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Friday, August 28, 2020

[Review] “The Boys” Season Two Gets Bigger, Bloodier, and Even Better

The inaugural season of Amazon’s hyper-violent series The Boys ended with some major reveals and open-ended questions. Billy Butcher (Karl Urban) discovered his wife Becca (Shantel VanSanten) was alive and well, raising her son, fathered by Homelander (Antony Starr). The discovery was news to the villainous supe, too. Starlight (Erin Moriarity) saved Hughie Campbell (Jack Quaid) and the rest of the Boys from A-Train (Jessie T. Usher), putting herself at risk, and Madelyn Stillwell (Elisabeth Shue) met a grisly end prompting a changing of the guard at Vought. Across the board, the players were left in a significant state of upheaval. Season two hits the ground running, expanding the violent world of heroes and vigilantes even wider to deliver a densely packed eight episodes of gory, irreverent, and delightful brutality. 

After the events of season one, Hughie, Mother’s Milk (Laz Alonso), Frenchie (Tomer Capon), and Kimiko (Karen Fukuhara) struggle to take on the Seven in Butcher’s absence. Stan Edgar (Giancarlo Esposito) takes charge of Vought with more callous cunning than his predecessor, and the Seven undergoes a lineup change thanks to the events of the previous season. That includes new addition Stormfront (Aya Cash), a formidable supe uninterested in playing nice or by the rules. Her chaotic energy puts her at odds with Homelander’s need for control. It makes her suspicious of Starlight- who’s still desperately trying to maintain her cover in an increasingly precarious situation.

That’s just the barest tip of the iceberg for what showrunner Eric Kripke has in store. To say that season two is dense in story would be a vast understatement. Amazon’s new release schedule for the season has the first three episodes dropping on September 4th, followed by a new episode every Friday until the season finale on October 9th. That’s a good thing here because trying to consume all eight episodes in one sitting would induce sensory overload. Somehow, Kripke and his team of writers manage to seamlessly juggle an insane number of character arcs and storylines, weaving together an ever-growing universe of politics, personal traumas, and new larger-than-life players on the board. The exposition can be a lot to process, and yet this team keeps it easily digestible nonetheless.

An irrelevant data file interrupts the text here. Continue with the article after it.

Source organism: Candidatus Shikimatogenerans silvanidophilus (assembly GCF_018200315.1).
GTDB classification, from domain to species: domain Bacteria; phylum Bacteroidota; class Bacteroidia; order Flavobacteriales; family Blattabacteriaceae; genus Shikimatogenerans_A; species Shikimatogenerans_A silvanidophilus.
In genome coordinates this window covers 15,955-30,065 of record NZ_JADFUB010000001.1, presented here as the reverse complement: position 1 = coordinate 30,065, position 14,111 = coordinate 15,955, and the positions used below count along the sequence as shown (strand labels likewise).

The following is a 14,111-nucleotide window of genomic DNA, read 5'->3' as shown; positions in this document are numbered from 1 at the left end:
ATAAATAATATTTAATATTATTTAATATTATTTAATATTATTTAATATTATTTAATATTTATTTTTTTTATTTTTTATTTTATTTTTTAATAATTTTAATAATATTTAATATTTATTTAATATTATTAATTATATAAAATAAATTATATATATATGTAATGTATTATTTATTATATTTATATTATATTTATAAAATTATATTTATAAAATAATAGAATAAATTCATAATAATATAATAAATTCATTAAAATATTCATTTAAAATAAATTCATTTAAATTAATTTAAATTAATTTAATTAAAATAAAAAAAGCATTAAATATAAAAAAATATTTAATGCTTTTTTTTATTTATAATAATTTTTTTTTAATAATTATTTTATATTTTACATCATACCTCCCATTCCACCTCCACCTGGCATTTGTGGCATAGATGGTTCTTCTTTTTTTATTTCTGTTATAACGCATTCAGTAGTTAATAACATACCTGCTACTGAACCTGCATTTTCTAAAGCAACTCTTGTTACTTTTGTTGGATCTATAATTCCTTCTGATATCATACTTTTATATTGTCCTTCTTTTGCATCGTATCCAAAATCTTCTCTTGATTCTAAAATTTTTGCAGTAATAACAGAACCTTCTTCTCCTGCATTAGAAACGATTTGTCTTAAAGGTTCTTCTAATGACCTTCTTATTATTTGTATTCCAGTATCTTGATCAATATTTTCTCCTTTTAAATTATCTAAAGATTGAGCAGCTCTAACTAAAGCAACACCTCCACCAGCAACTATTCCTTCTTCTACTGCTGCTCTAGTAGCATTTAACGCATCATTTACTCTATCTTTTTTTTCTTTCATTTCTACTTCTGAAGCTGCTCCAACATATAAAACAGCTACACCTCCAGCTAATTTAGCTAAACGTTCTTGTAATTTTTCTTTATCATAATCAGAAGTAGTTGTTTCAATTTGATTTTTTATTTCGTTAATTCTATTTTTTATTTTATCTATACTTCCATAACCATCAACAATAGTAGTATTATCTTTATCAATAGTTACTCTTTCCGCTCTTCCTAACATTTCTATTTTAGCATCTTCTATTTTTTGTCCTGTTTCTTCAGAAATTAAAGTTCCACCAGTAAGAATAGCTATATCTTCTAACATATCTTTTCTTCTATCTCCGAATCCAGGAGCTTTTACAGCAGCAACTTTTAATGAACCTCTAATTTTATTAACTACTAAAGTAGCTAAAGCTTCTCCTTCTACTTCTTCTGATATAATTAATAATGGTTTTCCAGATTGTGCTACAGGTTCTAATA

Much of that has to do with how The Boys simplifies its well-defined good guys and bad guys. Even if the show likes to perverse the idea of a hero and a villain, it’s clear who to root for and who’s irredeemable. Homelander, no matter how well both Starr and the writing humanizes him, will always be the worst. Hughie and Starlight remain at the opposite end of the moral spectrum. It’s the characters caught in the grey area that are the most interesting- the ones seeking redemption or a way to work through their trauma. On that end, Kimiko’s narrative provides one of the most tender, heartbreaking, and satisfying arcs of the season.

While season two leans heavily into character-driven storylines, it also ups the ante on exciting set pieces and visceral, gory action. Remember that insane moment from season one, involving the Deep (Chace Crawford), a dolphin, and a van? Look for that to get topped in the most excessive, gratuitous way. If there’s one constant, and frankly, there’s many, it’s that poor Deep cannot catch a break. That’s only one of countless jaw-dropping, fist-pumping moments that make you fall that much harder for this series. It’s a season that tops just about every aspect of the previous one, and there’s no exception to be found in the gore department.

There’s absolutely nothing subtle about The Boys. Kripke uses superheroes and villains as overt metaphors for real world applications, and though it’s heavy-handed, it’s far more accessible this way. For season two, he leans even harder into that. It helps that Kripke knows how to pace out this type of story and use levity at key moments – and boy is there a lot of irreverent fun here. His biggest strength is his ability to find the humanity in everything, no matter how outlandish. As in the world of superpowered humans, the light complements the dark well. You fall that much harder for the protagonists and wish for Butcher to unleash bloody hell upon the antagonists. It’s hard to improve something that was already so well-constructed and thoroughly entertaining, but The Boys season two might have done just that.

The first three episodes of The Boys season two premieres on September 4, followed by a new episode every Friday on Amazon Prime Video.



source https://bloody-disgusting.com/reviews/3629041/review-boys-season-two-gets-bigger-bloodier-delightfully-savage/

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